The world of materials has joined the debate on how to intervene in the climate crisis, in the way that most fits it: by developing new material solutions. While it is necessary to reduce emissions not to further increase CO2, it is also possible to reduce the concentration of carbon dioxide by removing it from the atmosphere, a process called “carbon sequestration”.
The simplest and most intuitive method is the use of biomass with the function of carbon stock: any type of raw material of biological origin, in fact, from plants to organic waste, has a carbon content that comes from the atmosphere (through photosynthesis of the plants at the origin of the chain); unlike, for example, the carbon contained in plastics, which has a fossil origin.
Starting from this principle, several companies and start-ups have developed processes that use atmospheric CO2 to produce materials of different nature. We have already talked about this process for the creation of proteins and biocomposites.
A new example of this approach to materials is OurCarbon: developed by Bioforcetech, a company that deals with the drying of sewage sludge, it is made of residual biomass derived from the treatment process from pruning and other urban organic waste, carbonized by pyrolysis; the result is a very high content of carbon which makes the material “carbon negative”, ie capable of absorbing more CO2 than it produces during the manufacturing process. The life cycle analysis (LCA) confirms that one ton of OurCarbon removes 10 t of carbon from the atmosphere.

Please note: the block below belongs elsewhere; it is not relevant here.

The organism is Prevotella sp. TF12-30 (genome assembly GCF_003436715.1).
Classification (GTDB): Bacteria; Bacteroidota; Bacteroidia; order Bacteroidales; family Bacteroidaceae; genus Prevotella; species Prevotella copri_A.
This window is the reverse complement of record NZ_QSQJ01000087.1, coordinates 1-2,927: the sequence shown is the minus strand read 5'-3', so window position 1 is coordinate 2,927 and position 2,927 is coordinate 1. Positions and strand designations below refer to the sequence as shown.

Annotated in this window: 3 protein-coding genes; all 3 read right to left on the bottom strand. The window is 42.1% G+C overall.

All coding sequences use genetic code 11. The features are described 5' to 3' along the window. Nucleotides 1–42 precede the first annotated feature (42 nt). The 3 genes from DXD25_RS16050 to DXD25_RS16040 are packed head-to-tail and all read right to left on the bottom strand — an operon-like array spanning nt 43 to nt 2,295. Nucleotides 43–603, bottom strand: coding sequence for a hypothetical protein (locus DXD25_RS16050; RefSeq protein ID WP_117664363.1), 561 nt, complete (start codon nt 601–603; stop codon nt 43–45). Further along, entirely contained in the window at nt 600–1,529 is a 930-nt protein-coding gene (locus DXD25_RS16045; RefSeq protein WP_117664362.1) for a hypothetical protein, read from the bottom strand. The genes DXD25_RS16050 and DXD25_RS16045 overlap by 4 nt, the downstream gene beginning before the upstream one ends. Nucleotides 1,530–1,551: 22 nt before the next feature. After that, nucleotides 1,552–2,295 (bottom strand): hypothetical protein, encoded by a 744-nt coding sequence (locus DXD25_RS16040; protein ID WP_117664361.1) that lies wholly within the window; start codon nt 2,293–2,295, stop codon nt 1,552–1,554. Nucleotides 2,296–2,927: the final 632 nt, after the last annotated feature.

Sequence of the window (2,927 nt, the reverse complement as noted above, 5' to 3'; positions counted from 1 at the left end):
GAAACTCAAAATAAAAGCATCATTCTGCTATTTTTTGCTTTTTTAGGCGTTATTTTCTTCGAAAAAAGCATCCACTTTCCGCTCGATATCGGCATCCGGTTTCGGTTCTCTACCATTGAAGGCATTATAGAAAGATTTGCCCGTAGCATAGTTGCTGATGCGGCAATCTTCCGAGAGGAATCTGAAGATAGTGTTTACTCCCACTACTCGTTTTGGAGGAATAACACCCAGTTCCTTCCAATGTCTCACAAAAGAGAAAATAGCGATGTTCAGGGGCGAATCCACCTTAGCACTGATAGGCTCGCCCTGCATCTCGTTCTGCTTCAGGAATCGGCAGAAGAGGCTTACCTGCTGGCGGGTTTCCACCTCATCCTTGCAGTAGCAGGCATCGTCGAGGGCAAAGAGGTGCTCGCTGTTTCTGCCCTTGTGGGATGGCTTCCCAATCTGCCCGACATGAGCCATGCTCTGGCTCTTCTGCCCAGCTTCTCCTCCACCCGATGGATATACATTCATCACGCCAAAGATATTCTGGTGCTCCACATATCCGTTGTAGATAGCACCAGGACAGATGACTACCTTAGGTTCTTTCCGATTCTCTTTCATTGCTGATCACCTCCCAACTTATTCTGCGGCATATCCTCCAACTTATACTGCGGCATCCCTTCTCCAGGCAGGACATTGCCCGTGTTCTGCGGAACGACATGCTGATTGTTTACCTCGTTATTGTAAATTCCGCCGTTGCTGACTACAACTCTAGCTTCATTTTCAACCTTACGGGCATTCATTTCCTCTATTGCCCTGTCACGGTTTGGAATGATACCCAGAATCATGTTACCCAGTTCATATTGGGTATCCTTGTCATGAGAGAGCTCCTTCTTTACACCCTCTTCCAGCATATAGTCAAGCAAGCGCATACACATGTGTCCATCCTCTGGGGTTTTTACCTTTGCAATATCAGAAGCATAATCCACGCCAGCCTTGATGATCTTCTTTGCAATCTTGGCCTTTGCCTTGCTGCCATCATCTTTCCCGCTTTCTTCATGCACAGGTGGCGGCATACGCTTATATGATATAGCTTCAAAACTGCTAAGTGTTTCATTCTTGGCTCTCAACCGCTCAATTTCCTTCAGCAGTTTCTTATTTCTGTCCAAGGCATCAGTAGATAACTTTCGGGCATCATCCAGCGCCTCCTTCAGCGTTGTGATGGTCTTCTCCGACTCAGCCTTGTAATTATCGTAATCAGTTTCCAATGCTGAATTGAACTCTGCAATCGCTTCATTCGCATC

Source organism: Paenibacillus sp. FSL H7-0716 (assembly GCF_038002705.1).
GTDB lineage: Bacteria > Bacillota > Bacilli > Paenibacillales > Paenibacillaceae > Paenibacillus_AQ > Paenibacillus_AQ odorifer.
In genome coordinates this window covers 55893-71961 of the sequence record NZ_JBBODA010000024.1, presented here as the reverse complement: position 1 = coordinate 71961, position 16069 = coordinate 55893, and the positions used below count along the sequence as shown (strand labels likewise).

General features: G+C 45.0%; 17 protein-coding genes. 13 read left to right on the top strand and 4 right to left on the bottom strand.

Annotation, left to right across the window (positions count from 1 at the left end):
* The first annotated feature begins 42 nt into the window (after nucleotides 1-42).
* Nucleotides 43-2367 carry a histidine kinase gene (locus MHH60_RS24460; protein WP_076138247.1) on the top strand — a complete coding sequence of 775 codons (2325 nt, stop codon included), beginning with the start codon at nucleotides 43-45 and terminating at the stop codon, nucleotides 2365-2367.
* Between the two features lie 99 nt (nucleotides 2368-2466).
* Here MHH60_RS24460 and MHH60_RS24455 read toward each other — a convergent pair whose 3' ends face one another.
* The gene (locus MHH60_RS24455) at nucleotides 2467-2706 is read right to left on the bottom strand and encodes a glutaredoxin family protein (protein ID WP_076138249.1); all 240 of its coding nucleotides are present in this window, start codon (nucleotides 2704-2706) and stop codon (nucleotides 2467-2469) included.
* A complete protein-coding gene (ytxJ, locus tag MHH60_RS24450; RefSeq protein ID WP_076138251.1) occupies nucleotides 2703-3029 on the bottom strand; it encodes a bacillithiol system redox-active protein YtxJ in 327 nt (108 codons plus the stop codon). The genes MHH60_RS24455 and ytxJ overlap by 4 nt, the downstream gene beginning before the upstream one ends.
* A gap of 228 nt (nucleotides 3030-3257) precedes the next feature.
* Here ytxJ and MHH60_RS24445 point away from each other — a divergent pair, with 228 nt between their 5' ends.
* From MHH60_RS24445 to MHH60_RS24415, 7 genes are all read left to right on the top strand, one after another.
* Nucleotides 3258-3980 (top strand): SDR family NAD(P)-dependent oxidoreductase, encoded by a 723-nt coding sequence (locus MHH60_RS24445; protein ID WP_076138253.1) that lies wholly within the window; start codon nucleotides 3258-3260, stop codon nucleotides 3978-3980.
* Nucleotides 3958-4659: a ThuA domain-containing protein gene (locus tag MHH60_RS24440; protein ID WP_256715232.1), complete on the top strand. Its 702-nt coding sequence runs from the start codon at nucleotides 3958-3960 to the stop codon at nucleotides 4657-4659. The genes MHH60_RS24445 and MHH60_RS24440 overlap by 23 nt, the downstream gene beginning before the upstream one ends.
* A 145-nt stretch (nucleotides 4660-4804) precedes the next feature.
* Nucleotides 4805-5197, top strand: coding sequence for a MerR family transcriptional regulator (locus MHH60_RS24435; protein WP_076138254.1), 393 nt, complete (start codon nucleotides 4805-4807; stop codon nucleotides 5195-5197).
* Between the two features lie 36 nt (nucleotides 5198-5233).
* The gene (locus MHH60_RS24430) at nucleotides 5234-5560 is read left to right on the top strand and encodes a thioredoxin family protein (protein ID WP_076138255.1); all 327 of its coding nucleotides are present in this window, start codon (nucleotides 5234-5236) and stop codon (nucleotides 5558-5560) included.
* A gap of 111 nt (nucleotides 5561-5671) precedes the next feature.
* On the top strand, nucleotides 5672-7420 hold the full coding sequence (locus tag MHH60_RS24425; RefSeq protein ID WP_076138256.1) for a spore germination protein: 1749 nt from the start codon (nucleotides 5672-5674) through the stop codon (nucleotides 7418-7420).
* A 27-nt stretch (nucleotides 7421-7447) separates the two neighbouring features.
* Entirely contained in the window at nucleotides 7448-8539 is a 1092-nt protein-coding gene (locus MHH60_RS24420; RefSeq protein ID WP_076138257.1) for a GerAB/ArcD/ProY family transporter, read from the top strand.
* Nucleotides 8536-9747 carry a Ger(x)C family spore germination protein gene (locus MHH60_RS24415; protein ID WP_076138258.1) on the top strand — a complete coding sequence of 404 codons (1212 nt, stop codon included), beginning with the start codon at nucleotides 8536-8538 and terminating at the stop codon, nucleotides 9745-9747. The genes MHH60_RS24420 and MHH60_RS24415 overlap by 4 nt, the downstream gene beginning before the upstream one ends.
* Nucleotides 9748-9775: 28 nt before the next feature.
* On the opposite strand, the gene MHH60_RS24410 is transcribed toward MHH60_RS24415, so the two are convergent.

‘Propagation’, legno di scarto pigmentato con OurCarbon – Image courtesy of Dutch Design Week
OurCarbon was mainly used for technical purposes, such as filtration or as a soil improver. This year, however, the company has decided to use design as a tool to imagine new ways of using it: objects and creations have been displayed at Dutch Design Week as part of the What A Waste event. As a pigment, it is the basis of inks and dyes; as a granule, it is added to objects of various kinds, such as biodegradable plates in PLA or ceramic pots, with surprising aesthetic results.
‘Labyrinth’ by Sofia Shu – Image courtesy Dutch Design Week
Potted Carbon, by Sum Studio – Image courtesy Dutch Design Week